Send to

Choose Destination
Dermatol Surg. 1999 Feb;25(2):105-8.

Post-sclerotherapy compression: controlled comparative study of duration of compression and its effects on clinical outcome.

Author information

Johns Hopkins University School of Medicine, Baltimore, Maryland, USA.



Although much has been published on the effects of compression on the venous system, relatively few studies address the duration of compression following sclerotherapy of telangiectatic webs associated with reticular veins.


To perform a controlled study comparing the effects of different durations of compression following sclerotherapy of reticular veins and telangiectasias in similar locations.


This study consisted of a total of 40 patients, 30 patients who received compression therapy and 10 control patients who did not receive compression therapy. The compression group consisted of 10 in each of three duration groups: 3 days, 1 week, and 3 weeks. Patients were evaluated at 1 week, 2 weeks, 6 weeks, 12 weeks, and 24 weeks for degree of improvement and side effects.


The three compression groups showed significantly greater improvement at 6 weeks (p = .004). There was a strong correlation between the length of time compression was applied and degree of improvement at 6 weeks, 12 weeks, and 24 weeks of clinical follow-up; r = .74, p = .0006, r = .59, p = .006, r = .66, p = .0001, respectively. The patients treated with compression for 3 days and 1 week had more improvement than the control patients while the patients treated for 3 weeks of continuous compression had the most improvement. In terms of side effects, the 1 week and 3 week compression groups experienced the least amount of post-sclerotherapy hyperpigmentation.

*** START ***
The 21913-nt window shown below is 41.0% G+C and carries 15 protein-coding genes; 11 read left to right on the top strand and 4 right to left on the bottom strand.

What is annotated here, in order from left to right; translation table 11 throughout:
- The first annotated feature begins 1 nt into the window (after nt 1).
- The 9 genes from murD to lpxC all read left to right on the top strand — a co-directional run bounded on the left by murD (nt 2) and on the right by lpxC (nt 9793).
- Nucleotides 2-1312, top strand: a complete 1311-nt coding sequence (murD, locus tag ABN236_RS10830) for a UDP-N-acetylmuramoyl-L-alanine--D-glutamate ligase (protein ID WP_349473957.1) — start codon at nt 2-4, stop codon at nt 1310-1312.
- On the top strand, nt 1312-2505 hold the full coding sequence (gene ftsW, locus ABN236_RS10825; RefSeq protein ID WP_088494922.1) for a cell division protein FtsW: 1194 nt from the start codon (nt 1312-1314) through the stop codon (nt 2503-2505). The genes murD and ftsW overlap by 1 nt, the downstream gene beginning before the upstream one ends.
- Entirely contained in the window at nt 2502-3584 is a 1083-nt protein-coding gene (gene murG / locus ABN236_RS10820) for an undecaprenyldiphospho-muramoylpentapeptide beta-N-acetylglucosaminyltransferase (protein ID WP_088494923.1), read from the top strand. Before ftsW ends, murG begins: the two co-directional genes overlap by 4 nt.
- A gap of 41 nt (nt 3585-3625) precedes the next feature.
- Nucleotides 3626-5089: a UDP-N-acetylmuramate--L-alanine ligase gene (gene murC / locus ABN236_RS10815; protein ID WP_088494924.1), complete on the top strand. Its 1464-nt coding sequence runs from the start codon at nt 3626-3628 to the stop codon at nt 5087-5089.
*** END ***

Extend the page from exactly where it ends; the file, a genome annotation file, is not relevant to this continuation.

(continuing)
Compression enhances the results following sclerotherapy in a statistically significant way and is directly correlated with duration of compression. Three weeks of continuous compression leads to the best results, although even 3 days of compression results in greater improvement than no compression. Compression leads to a statistically significant reduction of post-sclerotherapy hyperpigmentation.

[Indexed for MEDLINE]

Supplemental Content

Full text links

Icon for Wolters Kluwer
Loading ...
Support Center